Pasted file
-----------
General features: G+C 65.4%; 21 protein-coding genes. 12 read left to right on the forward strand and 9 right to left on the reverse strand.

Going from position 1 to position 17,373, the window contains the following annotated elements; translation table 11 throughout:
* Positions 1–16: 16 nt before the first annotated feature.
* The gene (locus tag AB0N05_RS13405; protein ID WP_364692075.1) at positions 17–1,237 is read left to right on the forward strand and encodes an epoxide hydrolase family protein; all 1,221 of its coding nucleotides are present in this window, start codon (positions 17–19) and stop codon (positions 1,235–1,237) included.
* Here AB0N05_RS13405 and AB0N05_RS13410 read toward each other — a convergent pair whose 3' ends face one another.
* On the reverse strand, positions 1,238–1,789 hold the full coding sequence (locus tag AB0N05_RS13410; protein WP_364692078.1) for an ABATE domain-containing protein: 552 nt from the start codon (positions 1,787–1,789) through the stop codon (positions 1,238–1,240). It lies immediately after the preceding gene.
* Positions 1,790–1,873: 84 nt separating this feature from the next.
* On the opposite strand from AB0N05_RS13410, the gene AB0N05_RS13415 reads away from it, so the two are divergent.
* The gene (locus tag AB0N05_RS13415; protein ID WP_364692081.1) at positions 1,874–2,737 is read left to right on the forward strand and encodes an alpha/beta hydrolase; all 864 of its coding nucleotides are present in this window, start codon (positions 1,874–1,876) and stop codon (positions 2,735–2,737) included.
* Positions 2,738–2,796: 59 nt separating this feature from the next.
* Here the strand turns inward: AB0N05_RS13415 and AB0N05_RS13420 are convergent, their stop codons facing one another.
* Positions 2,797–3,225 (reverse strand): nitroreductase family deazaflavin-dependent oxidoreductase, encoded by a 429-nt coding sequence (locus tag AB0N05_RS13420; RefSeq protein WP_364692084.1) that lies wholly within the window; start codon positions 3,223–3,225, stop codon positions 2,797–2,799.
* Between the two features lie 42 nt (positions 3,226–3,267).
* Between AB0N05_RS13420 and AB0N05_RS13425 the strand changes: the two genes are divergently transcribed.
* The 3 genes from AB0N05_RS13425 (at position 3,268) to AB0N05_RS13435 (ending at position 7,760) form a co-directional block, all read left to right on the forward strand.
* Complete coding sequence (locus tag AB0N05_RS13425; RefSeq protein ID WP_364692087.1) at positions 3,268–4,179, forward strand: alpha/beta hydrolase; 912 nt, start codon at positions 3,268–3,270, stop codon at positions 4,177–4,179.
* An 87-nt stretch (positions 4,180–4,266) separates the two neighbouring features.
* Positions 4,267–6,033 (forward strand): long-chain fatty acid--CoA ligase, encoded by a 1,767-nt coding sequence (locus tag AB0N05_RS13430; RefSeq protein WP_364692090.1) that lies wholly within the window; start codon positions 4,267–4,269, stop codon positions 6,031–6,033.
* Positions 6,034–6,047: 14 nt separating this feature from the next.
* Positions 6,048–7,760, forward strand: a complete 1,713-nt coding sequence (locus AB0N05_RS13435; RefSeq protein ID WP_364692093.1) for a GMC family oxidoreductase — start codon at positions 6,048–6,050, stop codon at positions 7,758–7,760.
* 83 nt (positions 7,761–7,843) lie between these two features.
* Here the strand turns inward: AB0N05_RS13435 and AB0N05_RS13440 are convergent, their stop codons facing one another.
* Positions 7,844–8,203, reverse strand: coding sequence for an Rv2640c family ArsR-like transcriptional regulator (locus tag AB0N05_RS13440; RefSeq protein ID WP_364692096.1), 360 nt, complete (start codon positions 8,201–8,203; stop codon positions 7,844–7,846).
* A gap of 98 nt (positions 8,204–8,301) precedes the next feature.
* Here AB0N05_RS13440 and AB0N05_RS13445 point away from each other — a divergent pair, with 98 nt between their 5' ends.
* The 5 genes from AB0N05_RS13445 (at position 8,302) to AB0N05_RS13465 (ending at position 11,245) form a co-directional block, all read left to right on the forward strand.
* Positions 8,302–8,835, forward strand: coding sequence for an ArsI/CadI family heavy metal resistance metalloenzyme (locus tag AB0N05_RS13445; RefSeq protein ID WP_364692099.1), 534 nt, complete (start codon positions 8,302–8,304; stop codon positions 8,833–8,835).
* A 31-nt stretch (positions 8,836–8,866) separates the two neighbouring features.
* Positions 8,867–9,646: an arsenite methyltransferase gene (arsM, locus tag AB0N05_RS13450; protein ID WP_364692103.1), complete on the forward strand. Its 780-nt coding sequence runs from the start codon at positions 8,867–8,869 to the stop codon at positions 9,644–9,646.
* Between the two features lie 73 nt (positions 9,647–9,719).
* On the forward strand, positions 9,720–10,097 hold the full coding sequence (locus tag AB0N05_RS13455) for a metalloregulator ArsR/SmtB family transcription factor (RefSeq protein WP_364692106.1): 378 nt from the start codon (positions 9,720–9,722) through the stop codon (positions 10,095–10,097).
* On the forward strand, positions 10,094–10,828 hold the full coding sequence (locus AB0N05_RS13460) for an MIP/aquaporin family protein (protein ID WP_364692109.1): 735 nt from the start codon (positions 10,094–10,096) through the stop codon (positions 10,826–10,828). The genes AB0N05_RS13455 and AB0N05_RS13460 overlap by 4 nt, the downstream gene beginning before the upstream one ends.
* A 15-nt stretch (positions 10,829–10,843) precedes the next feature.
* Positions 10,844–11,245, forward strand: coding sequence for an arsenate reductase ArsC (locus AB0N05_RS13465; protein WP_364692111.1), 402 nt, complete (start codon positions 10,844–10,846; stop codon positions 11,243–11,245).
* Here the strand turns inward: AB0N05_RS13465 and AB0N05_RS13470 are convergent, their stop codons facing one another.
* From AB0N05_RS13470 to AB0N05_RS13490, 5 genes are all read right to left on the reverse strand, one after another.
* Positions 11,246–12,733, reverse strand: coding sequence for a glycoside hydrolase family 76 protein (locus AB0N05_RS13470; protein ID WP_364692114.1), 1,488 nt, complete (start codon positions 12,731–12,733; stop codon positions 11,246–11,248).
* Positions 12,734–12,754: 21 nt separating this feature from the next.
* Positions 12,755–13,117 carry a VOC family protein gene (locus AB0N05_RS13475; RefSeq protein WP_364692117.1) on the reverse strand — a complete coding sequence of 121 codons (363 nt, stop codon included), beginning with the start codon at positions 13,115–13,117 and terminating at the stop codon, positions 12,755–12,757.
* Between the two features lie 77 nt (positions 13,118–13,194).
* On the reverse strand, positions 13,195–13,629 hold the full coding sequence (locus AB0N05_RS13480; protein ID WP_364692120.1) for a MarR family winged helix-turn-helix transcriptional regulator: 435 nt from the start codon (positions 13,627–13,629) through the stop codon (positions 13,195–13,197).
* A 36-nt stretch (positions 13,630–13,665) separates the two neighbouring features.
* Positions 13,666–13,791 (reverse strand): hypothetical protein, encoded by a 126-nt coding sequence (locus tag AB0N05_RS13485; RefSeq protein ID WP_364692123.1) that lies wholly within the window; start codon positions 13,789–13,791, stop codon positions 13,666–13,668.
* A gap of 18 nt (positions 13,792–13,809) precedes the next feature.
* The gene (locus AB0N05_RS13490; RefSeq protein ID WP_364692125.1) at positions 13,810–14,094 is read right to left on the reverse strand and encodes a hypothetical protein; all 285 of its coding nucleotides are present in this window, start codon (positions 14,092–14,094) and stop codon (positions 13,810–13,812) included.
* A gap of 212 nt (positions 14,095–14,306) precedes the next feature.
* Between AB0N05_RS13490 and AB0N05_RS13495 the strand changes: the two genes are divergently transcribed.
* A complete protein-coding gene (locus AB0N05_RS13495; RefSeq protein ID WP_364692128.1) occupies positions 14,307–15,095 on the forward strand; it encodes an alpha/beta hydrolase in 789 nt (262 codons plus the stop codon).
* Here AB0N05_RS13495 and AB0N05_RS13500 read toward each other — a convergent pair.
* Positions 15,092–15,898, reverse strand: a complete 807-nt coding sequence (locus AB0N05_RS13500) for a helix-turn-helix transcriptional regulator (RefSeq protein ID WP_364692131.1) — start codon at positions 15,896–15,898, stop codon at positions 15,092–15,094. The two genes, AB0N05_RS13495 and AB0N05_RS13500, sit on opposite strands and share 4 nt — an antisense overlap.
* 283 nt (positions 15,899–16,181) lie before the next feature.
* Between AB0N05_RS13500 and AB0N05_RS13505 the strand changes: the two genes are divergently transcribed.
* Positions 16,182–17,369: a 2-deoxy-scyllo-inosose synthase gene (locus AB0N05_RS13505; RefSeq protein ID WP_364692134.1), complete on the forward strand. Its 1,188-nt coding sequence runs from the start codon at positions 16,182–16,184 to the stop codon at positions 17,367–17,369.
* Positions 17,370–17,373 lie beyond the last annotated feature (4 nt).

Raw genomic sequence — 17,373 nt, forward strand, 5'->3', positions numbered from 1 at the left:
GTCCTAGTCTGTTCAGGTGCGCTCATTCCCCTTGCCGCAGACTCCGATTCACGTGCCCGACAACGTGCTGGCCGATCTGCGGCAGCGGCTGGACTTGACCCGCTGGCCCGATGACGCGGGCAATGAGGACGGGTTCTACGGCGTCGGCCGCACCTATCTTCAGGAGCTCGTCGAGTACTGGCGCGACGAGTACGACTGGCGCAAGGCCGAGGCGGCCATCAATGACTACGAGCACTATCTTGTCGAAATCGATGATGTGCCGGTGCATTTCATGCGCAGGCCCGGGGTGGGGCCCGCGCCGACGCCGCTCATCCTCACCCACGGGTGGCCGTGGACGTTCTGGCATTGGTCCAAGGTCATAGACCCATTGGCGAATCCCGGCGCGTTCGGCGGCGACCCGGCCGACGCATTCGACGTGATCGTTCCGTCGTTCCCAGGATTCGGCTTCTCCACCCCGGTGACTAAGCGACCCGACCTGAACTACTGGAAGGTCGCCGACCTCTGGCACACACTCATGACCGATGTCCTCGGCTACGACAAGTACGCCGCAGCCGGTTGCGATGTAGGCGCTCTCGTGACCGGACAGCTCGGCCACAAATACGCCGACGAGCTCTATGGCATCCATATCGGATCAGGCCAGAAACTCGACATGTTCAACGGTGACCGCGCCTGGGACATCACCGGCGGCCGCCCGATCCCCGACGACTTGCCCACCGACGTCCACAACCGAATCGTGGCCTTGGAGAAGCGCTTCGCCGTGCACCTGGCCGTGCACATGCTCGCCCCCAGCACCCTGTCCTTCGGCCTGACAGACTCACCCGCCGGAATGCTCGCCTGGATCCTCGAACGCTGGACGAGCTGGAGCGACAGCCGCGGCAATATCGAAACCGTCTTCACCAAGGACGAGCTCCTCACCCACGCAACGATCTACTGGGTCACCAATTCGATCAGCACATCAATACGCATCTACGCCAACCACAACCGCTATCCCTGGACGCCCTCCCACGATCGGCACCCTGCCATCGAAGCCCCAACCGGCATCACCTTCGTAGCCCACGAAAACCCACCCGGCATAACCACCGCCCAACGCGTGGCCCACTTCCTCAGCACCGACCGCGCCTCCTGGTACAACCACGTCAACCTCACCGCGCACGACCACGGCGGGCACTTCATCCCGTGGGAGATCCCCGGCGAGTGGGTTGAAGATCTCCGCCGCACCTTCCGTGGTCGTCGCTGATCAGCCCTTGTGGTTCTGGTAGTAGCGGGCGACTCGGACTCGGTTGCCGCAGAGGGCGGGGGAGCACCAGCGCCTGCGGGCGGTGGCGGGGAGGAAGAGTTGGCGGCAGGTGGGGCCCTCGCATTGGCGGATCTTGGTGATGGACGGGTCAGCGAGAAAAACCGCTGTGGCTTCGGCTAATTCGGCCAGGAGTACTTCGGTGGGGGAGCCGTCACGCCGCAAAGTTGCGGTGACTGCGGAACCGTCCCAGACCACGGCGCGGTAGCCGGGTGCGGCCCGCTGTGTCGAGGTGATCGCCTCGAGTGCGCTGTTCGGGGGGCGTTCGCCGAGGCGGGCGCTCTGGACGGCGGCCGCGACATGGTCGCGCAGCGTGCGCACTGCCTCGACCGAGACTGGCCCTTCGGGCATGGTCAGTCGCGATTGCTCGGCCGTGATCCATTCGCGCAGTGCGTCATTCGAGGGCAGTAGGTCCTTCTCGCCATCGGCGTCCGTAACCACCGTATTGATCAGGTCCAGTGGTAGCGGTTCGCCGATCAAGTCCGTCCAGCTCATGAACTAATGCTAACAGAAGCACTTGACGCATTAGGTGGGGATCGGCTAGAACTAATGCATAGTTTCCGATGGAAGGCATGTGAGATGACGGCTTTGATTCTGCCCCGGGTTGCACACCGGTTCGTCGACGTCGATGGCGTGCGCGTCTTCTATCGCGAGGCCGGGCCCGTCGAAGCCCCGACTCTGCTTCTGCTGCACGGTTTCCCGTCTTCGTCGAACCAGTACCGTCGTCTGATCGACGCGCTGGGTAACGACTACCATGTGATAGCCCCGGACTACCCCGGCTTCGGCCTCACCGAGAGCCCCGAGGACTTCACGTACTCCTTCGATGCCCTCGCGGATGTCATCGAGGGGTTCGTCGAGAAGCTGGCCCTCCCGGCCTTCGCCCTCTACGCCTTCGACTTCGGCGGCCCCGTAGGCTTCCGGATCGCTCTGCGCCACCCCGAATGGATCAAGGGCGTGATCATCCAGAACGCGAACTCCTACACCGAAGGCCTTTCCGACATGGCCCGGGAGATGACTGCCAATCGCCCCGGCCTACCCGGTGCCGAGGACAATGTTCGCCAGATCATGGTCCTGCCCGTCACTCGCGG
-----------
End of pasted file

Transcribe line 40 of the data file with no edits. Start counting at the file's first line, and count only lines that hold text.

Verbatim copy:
* Between the two features lie 77 nt (positions 13,118–13,194).